Dyn2 does not affect proximal NK cell signaling events. A, NK clones infected with WR or Dyn2 recombinant vaccinia virus were stimulated for the indicated times with anti-FcR and then lysed. PLCγ2, Vav, and SLP-76 were then immunoprecipitated from the lysates followed by SDS-PAGE and immunoblot for p-tyr or the indicated proteins. B, NK clones electroporaed with negative control siRNA or Dyn2 suppressing siRNA were stimulated for the indicated times with anti-FcR and then lysed. PLCγ2, Vav, and SLP-76 were then immunoprecipitated and analyzed as in A. The experiments shown are representative of 3 independent experiments. Lysates were equalized for protein expression and blotted for Dyn2 to verify suppression of the protein (inset, B). C, NK clones were electroporated with control or Dyn2 siRNA. Forty-eight hours post electroporation, calcium mobilization in response to anti-FcR/goat anti-mouse was measured using Indo-1 staining and flow cytometry. Data shown are representative of two independent experiments.

FIGURE 5.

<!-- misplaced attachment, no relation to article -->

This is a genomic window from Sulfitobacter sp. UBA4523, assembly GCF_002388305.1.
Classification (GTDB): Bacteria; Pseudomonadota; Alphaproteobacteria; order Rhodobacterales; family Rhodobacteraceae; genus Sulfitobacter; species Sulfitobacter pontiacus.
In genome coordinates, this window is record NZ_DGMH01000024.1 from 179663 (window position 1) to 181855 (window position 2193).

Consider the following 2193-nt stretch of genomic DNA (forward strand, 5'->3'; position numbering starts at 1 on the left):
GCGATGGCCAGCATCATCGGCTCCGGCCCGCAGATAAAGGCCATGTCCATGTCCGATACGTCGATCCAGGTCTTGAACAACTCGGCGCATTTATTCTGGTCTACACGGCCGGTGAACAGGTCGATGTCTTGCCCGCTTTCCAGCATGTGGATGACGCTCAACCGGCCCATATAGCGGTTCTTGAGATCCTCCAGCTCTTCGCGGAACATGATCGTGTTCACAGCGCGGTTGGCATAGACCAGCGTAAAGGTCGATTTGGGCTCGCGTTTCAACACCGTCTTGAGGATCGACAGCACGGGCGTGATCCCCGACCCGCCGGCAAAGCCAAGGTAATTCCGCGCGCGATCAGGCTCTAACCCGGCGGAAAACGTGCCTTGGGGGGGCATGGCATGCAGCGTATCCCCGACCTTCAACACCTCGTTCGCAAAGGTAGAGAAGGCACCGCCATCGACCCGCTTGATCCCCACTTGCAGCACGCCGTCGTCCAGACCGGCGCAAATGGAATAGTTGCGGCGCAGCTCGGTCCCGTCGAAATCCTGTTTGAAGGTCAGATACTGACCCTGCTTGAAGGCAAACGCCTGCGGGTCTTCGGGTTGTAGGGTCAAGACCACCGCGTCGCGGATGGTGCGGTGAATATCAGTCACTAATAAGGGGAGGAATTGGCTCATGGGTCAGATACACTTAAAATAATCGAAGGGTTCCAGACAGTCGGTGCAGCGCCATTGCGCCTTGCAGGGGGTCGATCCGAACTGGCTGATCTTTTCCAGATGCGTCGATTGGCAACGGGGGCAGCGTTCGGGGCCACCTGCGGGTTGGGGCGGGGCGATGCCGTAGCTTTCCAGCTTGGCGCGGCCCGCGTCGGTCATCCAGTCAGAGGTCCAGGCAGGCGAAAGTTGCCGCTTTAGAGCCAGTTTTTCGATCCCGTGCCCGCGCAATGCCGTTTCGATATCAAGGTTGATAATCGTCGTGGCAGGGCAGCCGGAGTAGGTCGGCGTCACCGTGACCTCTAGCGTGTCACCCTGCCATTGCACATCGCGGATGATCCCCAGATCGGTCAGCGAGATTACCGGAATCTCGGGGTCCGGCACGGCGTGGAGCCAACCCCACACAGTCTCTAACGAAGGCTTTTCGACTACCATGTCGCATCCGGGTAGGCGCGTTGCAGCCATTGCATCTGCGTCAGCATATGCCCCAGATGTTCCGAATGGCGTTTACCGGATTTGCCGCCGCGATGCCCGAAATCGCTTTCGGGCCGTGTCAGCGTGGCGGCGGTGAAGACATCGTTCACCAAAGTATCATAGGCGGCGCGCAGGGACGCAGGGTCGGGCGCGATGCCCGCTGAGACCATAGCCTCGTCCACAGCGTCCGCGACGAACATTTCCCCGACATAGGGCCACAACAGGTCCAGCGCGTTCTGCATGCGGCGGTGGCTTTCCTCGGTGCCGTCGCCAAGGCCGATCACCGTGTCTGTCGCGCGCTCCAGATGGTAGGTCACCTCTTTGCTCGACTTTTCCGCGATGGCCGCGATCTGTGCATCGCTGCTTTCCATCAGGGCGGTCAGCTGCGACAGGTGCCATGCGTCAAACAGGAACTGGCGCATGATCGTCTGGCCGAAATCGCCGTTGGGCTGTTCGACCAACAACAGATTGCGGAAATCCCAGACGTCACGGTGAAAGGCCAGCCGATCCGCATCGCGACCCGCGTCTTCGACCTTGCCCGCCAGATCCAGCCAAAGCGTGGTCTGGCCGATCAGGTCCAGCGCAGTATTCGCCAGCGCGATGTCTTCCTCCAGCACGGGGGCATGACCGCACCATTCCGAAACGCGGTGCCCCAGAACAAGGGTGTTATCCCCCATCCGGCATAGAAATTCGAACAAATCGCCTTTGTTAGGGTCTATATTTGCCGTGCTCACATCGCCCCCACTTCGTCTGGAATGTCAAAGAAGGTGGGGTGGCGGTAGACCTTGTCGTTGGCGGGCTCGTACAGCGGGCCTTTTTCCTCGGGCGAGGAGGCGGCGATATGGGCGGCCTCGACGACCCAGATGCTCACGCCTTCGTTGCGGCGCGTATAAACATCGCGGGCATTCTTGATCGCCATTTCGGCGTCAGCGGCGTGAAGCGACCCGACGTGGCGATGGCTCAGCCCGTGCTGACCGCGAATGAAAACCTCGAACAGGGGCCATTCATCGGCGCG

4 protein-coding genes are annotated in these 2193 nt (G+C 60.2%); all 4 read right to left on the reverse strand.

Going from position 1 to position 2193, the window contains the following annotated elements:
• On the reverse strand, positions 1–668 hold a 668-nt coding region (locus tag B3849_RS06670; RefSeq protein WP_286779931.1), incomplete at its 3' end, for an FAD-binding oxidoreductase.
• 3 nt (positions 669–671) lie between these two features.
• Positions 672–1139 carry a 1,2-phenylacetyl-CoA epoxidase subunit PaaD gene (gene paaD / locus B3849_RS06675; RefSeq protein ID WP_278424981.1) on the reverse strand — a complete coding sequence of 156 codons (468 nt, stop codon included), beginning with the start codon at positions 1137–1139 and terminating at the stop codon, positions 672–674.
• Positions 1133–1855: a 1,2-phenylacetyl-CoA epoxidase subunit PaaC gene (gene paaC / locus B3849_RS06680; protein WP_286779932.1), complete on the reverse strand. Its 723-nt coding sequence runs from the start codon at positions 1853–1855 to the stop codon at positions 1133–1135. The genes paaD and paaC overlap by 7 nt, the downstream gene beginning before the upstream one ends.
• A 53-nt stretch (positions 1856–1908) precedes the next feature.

Dyn2 does not affect proximal NK cell signaling events. A, NK clones infected with WR or Dyn2 recombinant vaccinia virus were stimulated for the indicated times with anti-FcR and then lysed. PLCγ2, Vav, and SLP-76 were then immunoprecipitated from the lysates followed by SDS-PAGE and immunoblot for p-tyr or the indicated proteins. B, NK clones electroporaed with negative control siRNA or Dyn2 suppressing siRNA were stimulated for the indicated times with anti-FcR and then lysed. PLCγ2, Vav, and SLP-76 were then immunoprecipitated and analyzed as in A. The experiments shown are representative of 3 independent experiments. Lysates were equalized for protein expression and blotted for Dyn2 to verify suppression of the protein (inset, B). C, NK clones were electroporated with control or Dyn2 siRNA. Forty-eight hours post electroporation, calcium mobilization in response to anti-FcR/goat anti-mouse was measured using Indo-1 staining and flow cytometry. Data shown are representative of two independent experiments.